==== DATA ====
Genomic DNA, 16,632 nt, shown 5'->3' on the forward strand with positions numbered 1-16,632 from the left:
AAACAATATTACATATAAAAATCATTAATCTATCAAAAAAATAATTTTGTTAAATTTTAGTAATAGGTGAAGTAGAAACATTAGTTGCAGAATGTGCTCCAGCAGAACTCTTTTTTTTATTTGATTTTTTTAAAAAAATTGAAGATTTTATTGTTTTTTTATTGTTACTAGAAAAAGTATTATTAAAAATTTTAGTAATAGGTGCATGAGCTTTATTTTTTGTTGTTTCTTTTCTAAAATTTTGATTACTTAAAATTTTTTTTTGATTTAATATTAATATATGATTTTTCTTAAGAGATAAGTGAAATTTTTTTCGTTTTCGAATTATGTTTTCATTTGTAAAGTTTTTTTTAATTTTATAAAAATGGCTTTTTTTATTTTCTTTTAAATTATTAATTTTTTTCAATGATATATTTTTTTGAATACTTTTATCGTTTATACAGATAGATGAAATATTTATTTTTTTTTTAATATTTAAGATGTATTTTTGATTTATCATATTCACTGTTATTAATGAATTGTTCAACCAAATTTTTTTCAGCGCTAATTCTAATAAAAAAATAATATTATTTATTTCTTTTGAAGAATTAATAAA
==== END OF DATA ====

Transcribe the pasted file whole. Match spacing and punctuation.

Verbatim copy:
Genomic DNA, 16,632 nt, shown 5'->3' on the forward strand with positions numbered 1-16,632 from the left:
AAACAATATTACATATAAAAATCATTAATCTATCAAAAAAATAATTTTGTTAAATTTTAGTAATAGGTGAAGTAGAAACATTAGTTGCAGAATGTGCTCCAGCAGAACTCTTTTTTTTATTTGATTTTTTTAAAAAAATTGAAGATTTTATTGTTTTTTTATTGTTACTAGAAAAAGTATTATTAAAAATTTTAGTAATAGGTGCATGAGCTTTATTTTTTGTTGTTTCTTTTCTAAAATTTTGATTACTTAAAATTTTTTTTTGATTTAATATTAATATATGATTTTTCTTAAGAGATAAGTGAAATTTTTTTCGTTTTCGAATTATGTTTTCATTTGTAAAGTTTTTTTTAATTTTATAAAAATGGCTTTTTTTATTTTCTTTTAAATTATTAATTTTTTTCAATGATATATTTTTTTGAATACTTTTATCGTTTATACAGATAGATGAAATATTTATTTTTTTTTTAATATTTAAGATGTATTTTTGATTTATCATATTCACTGTTATTAATGAATTGTTCAACCAAATTTTTTTCAGCGCTAATTCTAATAAAAAAATAATATTATTTATTTCTTTTGAAGAATTAATAAA